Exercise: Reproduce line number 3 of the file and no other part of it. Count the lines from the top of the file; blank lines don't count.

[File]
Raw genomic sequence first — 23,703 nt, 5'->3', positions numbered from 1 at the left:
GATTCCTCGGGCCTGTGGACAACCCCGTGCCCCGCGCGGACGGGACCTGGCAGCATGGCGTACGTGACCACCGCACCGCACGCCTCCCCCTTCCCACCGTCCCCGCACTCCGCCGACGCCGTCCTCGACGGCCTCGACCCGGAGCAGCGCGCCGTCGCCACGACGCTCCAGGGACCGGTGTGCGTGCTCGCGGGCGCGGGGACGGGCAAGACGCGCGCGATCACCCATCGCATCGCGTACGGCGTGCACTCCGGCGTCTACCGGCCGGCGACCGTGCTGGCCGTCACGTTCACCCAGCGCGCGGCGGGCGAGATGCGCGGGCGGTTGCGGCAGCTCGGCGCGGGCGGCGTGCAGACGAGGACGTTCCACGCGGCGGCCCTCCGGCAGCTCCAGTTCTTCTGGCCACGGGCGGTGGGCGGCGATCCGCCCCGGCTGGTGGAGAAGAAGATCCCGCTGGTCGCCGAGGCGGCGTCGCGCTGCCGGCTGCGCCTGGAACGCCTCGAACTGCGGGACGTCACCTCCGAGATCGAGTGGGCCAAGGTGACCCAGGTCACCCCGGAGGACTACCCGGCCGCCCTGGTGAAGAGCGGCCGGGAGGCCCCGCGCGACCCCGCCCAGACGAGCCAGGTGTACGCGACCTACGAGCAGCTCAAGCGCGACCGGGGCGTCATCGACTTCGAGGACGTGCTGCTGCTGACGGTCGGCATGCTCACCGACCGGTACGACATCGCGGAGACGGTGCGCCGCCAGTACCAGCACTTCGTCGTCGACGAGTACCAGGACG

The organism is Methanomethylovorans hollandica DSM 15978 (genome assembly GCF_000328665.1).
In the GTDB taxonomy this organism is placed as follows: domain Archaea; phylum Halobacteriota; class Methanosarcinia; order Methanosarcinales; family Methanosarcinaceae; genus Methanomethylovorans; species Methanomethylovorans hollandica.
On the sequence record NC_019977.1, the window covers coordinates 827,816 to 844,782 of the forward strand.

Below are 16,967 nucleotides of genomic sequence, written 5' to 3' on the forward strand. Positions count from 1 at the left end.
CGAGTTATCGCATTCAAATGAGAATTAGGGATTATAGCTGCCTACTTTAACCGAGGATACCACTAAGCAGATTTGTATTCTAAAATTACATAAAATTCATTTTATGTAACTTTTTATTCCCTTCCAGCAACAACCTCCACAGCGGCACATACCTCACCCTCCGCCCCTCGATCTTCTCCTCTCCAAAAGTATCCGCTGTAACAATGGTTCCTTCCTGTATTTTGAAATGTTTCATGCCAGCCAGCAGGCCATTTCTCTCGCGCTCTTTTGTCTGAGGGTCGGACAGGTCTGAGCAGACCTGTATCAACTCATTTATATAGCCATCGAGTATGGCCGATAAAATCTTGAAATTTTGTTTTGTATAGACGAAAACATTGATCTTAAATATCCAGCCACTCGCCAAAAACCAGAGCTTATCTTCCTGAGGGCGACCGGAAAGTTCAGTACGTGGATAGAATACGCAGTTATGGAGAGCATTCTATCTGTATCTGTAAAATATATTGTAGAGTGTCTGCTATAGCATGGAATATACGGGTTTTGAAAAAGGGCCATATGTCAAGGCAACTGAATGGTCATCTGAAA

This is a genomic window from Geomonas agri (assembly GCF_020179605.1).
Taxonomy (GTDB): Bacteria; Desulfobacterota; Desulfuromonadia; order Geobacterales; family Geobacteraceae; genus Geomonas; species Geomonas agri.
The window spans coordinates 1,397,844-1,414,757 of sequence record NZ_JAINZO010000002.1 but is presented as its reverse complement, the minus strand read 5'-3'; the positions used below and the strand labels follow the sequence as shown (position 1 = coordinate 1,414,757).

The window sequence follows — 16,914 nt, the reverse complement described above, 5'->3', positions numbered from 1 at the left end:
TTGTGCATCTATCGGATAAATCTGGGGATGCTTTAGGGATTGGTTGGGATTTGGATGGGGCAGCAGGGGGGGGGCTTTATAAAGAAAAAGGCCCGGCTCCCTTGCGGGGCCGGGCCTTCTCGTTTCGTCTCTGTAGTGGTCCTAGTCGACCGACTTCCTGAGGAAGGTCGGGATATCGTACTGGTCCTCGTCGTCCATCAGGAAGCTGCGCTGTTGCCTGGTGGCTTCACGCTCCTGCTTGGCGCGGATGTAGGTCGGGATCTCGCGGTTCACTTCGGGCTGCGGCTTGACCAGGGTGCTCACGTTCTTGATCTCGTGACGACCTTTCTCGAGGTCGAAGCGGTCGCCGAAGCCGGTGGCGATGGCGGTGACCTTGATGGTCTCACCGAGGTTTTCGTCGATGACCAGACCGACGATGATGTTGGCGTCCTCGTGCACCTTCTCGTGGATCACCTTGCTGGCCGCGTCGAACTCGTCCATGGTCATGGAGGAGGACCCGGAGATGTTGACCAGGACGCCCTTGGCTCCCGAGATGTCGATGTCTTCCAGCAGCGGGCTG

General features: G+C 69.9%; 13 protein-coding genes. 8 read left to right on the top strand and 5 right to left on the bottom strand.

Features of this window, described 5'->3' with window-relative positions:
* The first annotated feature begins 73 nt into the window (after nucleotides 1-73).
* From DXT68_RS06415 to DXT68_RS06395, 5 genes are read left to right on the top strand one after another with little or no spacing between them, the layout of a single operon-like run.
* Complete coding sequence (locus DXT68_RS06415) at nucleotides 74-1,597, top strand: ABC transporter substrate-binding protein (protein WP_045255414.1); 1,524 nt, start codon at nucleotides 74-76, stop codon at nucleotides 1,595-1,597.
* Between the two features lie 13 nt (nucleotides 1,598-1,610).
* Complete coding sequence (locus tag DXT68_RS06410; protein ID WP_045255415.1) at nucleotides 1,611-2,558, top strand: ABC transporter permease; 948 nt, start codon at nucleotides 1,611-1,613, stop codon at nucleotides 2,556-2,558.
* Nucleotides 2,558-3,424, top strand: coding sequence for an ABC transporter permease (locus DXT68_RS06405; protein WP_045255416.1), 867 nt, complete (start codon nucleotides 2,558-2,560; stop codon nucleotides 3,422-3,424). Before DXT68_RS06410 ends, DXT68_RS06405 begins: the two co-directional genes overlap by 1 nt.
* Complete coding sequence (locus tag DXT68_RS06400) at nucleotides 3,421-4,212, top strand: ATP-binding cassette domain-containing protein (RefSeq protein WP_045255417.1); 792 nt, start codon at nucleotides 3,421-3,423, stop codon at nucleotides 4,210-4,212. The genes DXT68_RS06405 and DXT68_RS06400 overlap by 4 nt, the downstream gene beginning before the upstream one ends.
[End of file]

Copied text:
The organism is Methanomethylovorans hollandica DSM 15978 (genome assembly GCF_000328665.1).